Effort v. Intensity: A Case Study Between the Washington Nationals and Boston Red Sox

Something struck me last night during the game. Not a bat or a ball, but a thought. And it resonated back to something Mike Rizzo kept saying over and over again on draft day, and something that Manny Acta has implied -- but has never outright said -- during the myriad press conferences, loss after agonizing loss.

Between getting perturbed at all the fans that usually wear Nats gear that were all decked out in their Red Sox finest last night, I watched the Nats and the Sox, not so much during play, because there the difference was obvious.

Boston plays with a "crispness", always attacking the ball, whether they are at bat or in the field or running the bases. The Nats are very reactionary, letting the play come to them. They have the game dictated to them instead of the other way around.

But beside the action on the field, there was the way both teams conducted their business; the difference between the two was remarkable. And it was quite noticeable in something as simple as tossing the ball around the infield after an out was made.

The Nats, as customary in baseball, toss the ball to the shortstop, who throws to the second baseman and then to the third baseman, who returns the ball to the pitcher. This practice is to allow the fielders that throw the most to keep their arms limber between plays.

But the way the Nats go about it, it's a lob, or a shuffle, or flip. There's no "crispness" to the exercise. Cristian Guzman lobbed the ball to Anderson Hernandez, who would shot-put the ball over to Ryan Zimmerman. And Zim would flip the ball back to the pitcher. They aren't practicing anything but a routine. It was mechanical and useless.

The Red Sox, on the other hand, were determined in the throws they made between outs. Nick Green would fire the ball to Dustin Pedroia. Pedroia would send a rocket to Mike Lowell. And Lowell purposefully delivered the ball to the pitcher. They were practicing throwing the ball as they would have been making a play.

Now, you might wonder what all this has to do with the implosion of the bullpen in the eighth inning. Nothing really. But that's simply a lack of talent. What I'm talking about is the difference between effort and intensity.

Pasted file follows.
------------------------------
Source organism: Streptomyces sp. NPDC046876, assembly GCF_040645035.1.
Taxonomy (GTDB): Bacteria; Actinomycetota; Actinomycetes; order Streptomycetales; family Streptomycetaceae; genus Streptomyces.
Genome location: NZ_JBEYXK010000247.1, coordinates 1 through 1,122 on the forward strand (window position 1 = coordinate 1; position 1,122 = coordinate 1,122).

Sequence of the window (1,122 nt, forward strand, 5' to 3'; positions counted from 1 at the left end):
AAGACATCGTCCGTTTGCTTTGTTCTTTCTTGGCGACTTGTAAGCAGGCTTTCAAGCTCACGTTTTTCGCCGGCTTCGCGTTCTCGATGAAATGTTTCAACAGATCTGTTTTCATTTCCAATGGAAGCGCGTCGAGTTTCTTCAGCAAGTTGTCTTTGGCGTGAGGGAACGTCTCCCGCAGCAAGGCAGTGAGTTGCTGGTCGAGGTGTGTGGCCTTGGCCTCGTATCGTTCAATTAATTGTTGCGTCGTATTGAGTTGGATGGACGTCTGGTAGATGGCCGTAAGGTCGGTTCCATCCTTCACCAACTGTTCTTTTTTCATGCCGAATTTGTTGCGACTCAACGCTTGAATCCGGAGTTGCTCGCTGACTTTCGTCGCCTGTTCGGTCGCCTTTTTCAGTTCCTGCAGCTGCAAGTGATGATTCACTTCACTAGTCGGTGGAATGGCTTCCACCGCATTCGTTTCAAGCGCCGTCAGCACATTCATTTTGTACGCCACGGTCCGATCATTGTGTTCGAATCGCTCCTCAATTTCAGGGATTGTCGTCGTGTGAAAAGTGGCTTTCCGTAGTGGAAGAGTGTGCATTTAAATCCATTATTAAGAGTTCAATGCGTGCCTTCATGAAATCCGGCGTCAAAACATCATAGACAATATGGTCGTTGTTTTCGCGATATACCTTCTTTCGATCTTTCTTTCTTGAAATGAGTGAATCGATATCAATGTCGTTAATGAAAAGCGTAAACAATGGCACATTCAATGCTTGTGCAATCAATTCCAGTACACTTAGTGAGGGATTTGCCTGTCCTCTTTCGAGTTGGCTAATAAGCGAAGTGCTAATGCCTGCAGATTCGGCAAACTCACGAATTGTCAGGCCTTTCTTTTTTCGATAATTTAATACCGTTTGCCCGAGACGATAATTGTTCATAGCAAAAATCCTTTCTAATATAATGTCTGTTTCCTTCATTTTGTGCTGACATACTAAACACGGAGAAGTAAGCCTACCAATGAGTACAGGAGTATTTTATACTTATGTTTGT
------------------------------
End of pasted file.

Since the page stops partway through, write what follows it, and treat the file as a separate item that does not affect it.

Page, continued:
Back to Rizzo and Acta. Acta talks all the time about how his team works hard and expends energy and puts effort into their jobs. But there is a BIG difference between making effort and being intense. And for the most part, the Nats lack an intensity that the Red Sox obviously carry.

Sure, there are a couple of players that seem to have that intensity. Willie Harris prepared to field his position in center field during a intentional walk while others stood there, legs crossed, waiting for the at bat to finish.

But for the rest, where does blame lie? Was the intensity there at the beginning of the season before the losses started piling up? Do you fault the manager, who himself is very intense privately but remains stoic in public?

Should we fault the organization, for previously relying on "tools" more than "make-up"? How about the players themselves? Shouldn't being a big league player be about more than going through the motions?

And that's where it ties into Rizzo. The "acting" GM went out of his way during the draft to acquire players that he described as "character" guys, or guys with good "make-up". The whole point of the draft to him was to pick players that, all things being equal (and in some cases not quite equal), were of high character, at least in his judgment.

This implies that, in his opinion, the team does not have enough of those types of players.

So watch tonight the difference between the Nats and the Sox: not during play, but between play. Watch them warm-up between innings. Watch them in the on-deck circle. Watch batting practice, not for the tape-measure shots, but the intensity in the cage.

The difference is startling.

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